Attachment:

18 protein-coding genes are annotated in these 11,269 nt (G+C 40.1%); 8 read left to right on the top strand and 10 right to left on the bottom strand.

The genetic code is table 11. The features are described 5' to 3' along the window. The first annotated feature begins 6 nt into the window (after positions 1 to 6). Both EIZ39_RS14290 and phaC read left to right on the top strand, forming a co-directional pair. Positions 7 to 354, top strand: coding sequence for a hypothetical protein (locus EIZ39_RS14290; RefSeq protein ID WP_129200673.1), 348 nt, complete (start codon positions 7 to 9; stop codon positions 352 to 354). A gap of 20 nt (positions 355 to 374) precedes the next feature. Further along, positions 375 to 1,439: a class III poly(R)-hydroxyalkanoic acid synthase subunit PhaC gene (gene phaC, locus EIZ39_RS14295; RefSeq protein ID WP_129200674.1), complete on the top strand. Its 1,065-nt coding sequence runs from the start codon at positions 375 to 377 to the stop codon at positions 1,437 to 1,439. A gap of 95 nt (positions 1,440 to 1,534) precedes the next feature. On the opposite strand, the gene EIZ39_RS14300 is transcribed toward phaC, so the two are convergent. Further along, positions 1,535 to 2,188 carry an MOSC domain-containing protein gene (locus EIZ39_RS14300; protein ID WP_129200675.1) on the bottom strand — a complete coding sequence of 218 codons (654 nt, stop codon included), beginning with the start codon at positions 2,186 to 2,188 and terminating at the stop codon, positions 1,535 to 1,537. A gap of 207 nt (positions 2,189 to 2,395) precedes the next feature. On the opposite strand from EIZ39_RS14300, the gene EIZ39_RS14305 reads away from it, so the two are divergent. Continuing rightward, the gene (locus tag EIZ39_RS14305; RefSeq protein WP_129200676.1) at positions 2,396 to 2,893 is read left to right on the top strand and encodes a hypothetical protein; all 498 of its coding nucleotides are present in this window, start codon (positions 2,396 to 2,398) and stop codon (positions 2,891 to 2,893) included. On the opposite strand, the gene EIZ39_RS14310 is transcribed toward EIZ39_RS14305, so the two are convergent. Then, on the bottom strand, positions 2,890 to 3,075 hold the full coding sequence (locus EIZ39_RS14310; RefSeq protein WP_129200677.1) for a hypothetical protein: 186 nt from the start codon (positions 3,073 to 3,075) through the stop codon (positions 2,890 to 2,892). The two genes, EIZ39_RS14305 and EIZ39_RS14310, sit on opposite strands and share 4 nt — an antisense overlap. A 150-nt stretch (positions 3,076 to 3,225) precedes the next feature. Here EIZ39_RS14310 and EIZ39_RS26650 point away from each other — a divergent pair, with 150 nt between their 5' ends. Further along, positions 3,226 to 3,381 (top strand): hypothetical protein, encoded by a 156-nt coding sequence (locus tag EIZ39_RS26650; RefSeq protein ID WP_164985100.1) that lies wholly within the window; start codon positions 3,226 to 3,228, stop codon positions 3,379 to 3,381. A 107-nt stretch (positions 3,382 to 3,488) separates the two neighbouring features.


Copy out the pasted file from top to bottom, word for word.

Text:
18 protein-coding genes are annotated in these 11,269 nt (G+C 40.1%); 8 read left to right on the top strand and 10 right to left on the bottom strand.

The genetic code is table 11. The features are described 5' to 3' along the window. The first annotated feature begins 6 nt into the window (after positions 1 to 6). Both EIZ39_RS14290 and phaC read left to right on the top strand, forming a co-directional pair. Positions 7 to 354, top strand: coding sequence for a hypothetical protein (locus EIZ39_RS14290; RefSeq protein ID WP_129200673.1), 348 nt, complete (start codon positions 7 to 9; stop codon positions 352 to 354). A gap of 20 nt (positions 355 to 374) precedes the next feature. Further along, positions 375 to 1,439: a class III poly(R)-hydroxyalkanoic acid synthase subunit PhaC gene (gene phaC, locus EIZ39_RS14295; RefSeq protein ID WP_129200674.1), complete on the top strand. Its 1,065-nt coding sequence runs from the start codon at positions 375 to 377 to the stop codon at positions 1,437 to 1,439. A gap of 95 nt (positions 1,440 to 1,534) precedes the next feature. On the opposite strand, the gene EIZ39_RS14300 is transcribed toward phaC, so the two are convergent. Further along, positions 1,535 to 2,188 carry an MOSC domain-containing protein gene (locus EIZ39_RS14300; protein ID WP_129200675.1) on the bottom strand — a complete coding sequence of 218 codons (654 nt, stop codon included), beginning with the start codon at positions 2,186 to 2,188 and terminating at the stop codon, positions 1,535 to 1,537. A gap of 207 nt (positions 2,189 to 2,395) precedes the next feature. On the opposite strand from EIZ39_RS14300, the gene EIZ39_RS14305 reads away from it, so the two are divergent. Continuing rightward, the gene (locus tag EIZ39_RS14305; RefSeq protein WP_129200676.1) at positions 2,396 to 2,893 is read left to right on the top strand and encodes a hypothetical protein; all 498 of its coding nucleotides are present in this window, start codon (positions 2,396 to 2,398) and stop codon (positions 2,891 to 2,893) included. On the opposite strand, the gene EIZ39_RS14310 is transcribed toward EIZ39_RS14305, so the two are convergent. Then, on the bottom strand, positions 2,890 to 3,075 hold the full coding sequence (locus EIZ39_RS14310; RefSeq protein WP_129200677.1) for a hypothetical protein: 186 nt from the start codon (positions 3,073 to 3,075) through the stop codon (positions 2,890 to 2,892). The two genes, EIZ39_RS14305 and EIZ39_RS14310, sit on opposite strands and share 4 nt — an antisense overlap. A 150-nt stretch (positions 3,076 to 3,225) precedes the next feature. Here EIZ39_RS14310 and EIZ39_RS26650 point away from each other — a divergent pair, with 150 nt between their 5' ends. Further along, positions 3,226 to 3,381 (top strand): hypothetical protein, encoded by a 156-nt coding sequence (locus tag EIZ39_RS26650; RefSeq protein ID WP_164985100.1) that lies wholly within the window; start codon positions 3,226 to 3,228, stop codon positions 3,379 to 3,381. A 107-nt stretch (positions 3,382 to 3,488) separates the two neighbouring features.